After the worst snowstorm in decades, Spanish officials were racing Sunday to clear the roads before a cold snap transforms them into icy death traps.
Storm Filomena killed three people as it swept through Spain and kept emergency services workers and army snowploughs busy on Friday and Saturday, freeing 2,500 drivers trapped in their vehicles.
The storm also brought heavy rains before moving into southern France.
Spain's weather forecasters AEMET predicted heavy frost overnight Sunday in large parts of Spain. In mountainous areas temperatures are set to drop below -10 Celsius (14 Fahrenheit), conditions that could last until Thursday, the agency added.
Interior Minister Fernando Grande-Marlaska warned Sunday that the piles of snow could turn to ice because of the expected low temperatures.
But despite the conditions, he said, the country's vaccination campaign against the coronavirus will go ahead as scheduled, with 350,000 doses due to be delivered on Monday.
Snowploughs and grit spreaders were out on the streets of the capital Madrid on Sunday where the city's mayor, Jose Luis Martinez-Almeida, said not a minute could be lost.
"Our aim is to make the most of every minute before Monday when the drop in temperature happens," Martinez-Almeida told Sexta television late Saturday.
"From then until the end of the week, it's going to be very difficult to get about."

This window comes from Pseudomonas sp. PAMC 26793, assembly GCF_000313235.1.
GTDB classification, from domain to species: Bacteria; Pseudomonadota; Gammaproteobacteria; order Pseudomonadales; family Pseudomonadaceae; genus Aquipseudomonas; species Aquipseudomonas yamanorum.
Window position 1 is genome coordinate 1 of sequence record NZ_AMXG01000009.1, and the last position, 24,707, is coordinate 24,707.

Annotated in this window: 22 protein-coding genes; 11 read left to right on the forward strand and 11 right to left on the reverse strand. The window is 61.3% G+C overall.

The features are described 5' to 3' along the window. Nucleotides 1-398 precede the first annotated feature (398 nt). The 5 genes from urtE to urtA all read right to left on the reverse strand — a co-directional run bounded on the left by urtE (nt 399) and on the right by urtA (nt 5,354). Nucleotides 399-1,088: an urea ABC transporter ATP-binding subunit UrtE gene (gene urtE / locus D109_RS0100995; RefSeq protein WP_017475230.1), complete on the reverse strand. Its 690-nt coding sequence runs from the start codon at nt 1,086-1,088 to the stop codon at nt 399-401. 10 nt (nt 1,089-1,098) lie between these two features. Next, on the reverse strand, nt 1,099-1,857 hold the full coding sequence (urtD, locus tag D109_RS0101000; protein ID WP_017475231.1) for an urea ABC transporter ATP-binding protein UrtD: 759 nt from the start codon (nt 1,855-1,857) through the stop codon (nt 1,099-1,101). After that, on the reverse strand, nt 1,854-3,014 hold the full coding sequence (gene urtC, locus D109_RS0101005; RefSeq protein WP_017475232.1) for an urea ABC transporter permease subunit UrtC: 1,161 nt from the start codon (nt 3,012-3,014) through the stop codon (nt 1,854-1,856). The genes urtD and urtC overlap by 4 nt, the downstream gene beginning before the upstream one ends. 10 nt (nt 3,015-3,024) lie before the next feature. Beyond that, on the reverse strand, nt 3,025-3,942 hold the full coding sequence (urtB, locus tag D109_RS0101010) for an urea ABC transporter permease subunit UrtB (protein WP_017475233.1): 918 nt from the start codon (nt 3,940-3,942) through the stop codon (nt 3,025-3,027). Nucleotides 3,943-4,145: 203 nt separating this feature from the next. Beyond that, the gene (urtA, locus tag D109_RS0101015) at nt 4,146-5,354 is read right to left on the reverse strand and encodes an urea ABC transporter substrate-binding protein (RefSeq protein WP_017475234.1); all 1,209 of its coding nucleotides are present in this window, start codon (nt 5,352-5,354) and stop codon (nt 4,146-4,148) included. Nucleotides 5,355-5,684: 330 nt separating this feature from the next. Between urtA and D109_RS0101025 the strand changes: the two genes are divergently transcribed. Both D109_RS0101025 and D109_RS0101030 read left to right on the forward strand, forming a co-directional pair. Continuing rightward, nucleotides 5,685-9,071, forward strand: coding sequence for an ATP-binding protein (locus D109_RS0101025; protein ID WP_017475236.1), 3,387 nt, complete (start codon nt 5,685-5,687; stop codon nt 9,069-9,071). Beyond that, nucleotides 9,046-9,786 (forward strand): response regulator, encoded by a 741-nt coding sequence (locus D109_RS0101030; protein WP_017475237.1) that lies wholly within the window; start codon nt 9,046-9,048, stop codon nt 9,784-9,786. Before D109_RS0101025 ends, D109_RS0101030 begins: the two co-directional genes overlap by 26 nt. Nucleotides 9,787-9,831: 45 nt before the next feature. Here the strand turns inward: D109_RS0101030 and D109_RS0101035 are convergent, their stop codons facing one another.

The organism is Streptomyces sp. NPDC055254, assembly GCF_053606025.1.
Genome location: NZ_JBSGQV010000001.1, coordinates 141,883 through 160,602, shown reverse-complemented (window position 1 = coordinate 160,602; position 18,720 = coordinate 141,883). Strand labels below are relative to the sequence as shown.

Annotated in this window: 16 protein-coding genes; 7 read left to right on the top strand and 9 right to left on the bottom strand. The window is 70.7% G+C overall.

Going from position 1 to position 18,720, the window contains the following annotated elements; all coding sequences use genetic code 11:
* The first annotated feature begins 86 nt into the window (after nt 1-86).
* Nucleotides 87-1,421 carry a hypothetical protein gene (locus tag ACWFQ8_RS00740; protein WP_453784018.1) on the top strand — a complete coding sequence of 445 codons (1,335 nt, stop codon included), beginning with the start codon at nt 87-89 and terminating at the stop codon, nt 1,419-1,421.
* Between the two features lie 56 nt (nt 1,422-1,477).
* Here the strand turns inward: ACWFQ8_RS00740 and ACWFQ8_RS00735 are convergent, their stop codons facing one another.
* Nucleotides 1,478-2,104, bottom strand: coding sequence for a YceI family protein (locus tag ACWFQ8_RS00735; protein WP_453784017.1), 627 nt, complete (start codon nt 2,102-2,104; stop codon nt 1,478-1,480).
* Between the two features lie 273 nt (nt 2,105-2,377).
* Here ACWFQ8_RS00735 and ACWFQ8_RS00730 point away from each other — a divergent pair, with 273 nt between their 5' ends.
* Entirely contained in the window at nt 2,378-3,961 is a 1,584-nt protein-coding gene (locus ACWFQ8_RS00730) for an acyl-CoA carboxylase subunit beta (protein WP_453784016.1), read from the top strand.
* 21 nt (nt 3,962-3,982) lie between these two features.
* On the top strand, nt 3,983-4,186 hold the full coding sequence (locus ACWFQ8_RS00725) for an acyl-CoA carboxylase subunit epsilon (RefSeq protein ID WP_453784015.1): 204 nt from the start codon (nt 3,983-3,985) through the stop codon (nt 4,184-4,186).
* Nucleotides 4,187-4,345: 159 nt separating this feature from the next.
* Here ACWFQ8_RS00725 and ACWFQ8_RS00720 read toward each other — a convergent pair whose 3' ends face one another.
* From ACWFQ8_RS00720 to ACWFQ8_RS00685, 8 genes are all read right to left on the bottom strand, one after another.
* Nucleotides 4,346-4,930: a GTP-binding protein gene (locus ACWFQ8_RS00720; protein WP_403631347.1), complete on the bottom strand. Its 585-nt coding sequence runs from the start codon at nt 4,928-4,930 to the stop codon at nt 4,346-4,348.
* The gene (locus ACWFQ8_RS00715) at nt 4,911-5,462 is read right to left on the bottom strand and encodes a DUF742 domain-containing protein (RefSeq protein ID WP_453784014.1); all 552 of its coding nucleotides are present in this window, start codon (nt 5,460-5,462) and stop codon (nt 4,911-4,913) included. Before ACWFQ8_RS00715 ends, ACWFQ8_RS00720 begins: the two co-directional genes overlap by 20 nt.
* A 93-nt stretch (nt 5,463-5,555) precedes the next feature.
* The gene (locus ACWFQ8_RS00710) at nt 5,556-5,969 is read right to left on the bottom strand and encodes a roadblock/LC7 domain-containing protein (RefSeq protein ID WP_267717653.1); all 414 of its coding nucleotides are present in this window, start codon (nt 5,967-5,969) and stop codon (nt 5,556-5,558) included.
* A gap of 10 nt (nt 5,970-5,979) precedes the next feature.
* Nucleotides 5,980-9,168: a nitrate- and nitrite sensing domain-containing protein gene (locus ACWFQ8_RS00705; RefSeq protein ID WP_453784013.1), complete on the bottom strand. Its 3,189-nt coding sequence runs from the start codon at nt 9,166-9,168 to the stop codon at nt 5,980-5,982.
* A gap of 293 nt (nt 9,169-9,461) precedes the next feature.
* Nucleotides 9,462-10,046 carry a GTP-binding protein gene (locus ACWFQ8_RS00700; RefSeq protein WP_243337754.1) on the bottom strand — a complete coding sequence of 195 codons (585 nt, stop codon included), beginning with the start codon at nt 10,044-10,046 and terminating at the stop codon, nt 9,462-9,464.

In the Madrid suburb of Majadahonda, around 90 people have been snowed in at a shopping centre since Friday, regional emergency services said.
The Madrid region was among the worst hit by the storm, with levels of snowfall not seen since 1971.
The army also had to clear the snow from Madrid airport, where flights have been cancelled since late Friday, resuming only gradually on Sunday afternoon.
Volunteers helped soldiers clear access to the city's hospitals, still struggling to cope with the country's coronavirus crisis.
"We're very aware of the importance of keeping their access clear," said Felix Sanchez, a 52-year-old Madrid resident, as he helped out at the entrance to the Gregorio Maronon hospital.
While some worked, others joined the long queues at bakeries and the few supermarkets open to stock up ahead of the big freeze. Others meanwhile, made the most of the conditions, getting about on skis.
The storm, through Friday and Saturday, left the capital and large parts of the country under dozens of centimetres (inches) of snow, rarely experienced in Spain, blocking many major roads.
The authorities in the capital have closed the city's schools, colleges and universities at least until Wednesday.
As well as the Madrid region, the exceptional conditions hit the regions of Aragon, Valencia, Castilla La Mancha and Catalonia hard on Saturday.
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